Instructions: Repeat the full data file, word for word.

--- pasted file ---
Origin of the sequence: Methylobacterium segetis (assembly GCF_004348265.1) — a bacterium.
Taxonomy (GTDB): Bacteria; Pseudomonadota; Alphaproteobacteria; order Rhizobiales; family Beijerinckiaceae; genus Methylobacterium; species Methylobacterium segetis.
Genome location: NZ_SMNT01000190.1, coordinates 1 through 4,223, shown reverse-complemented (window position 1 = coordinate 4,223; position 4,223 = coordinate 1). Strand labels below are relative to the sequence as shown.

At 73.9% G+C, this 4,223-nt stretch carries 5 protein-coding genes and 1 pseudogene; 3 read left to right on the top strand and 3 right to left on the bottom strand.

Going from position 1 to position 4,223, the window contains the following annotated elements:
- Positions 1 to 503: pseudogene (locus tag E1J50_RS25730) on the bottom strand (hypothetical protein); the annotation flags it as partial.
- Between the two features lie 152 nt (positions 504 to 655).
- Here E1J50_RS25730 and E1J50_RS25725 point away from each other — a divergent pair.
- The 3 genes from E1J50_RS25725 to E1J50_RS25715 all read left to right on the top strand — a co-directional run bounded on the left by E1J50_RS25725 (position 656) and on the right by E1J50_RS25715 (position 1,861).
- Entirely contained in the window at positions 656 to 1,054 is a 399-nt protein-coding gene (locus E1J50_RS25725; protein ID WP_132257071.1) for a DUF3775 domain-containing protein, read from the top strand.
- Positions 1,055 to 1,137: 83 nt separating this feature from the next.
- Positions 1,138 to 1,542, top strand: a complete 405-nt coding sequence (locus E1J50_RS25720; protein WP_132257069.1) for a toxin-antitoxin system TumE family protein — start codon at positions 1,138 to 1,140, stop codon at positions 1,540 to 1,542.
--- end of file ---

Origin of the sequence: Methylobacterium segetis (assembly GCF_004348265.1) — a bacterium.
Taxonomy (GTDB): Bacteria; Pseudomonadota; Alphaproteobacteria; order Rhizobiales; family Beijerinckiaceae; genus Methylobacterium; species Methylobacterium segetis.
Genome location: NZ_SMNT01000190.1, coordinates 1 through 4,223, shown reverse-complemented (window position 1 = coordinate 4,223; position 4,223 = coordinate 1). Strand labels below are relative to the sequence as shown.

At 73.9% G+C, this 4,223-nt stretch carries 5 protein-coding genes and 1 pseudogene; 3 read left to right on the top strand and 3 right to left on the bottom strand.

Going from position 1 to position 4,223, the window contains the following annotated elements:
- Positions 1 to 503: pseudogene (locus tag E1J50_RS25730) on the bottom strand (hypothetical protein); the annotation flags it as partial.
- Between the two features lie 152 nt (positions 504 to 655).
- Here E1J50_RS25730 and E1J50_RS25725 point away from each other — a divergent pair.
- The 3 genes from E1J50_RS25725 to E1J50_RS25715 all read left to right on the top strand — a co-directional run bounded on the left by E1J50_RS25725 (position 656) and on the right by E1J50_RS25715 (position 1,861).
- Entirely contained in the window at positions 656 to 1,054 is a 399-nt protein-coding gene (locus E1J50_RS25725; protein ID WP_132257071.1) for a DUF3775 domain-containing protein, read from the top strand.
- Positions 1,055 to 1,137: 83 nt separating this feature from the next.
- Positions 1,138 to 1,542, top strand: a complete 405-nt coding sequence (locus E1J50_RS25720; protein WP_132257069.1) for a toxin-antitoxin system TumE family protein — start codon at positions 1,138 to 1,140, stop codon at positions 1,540 to 1,542.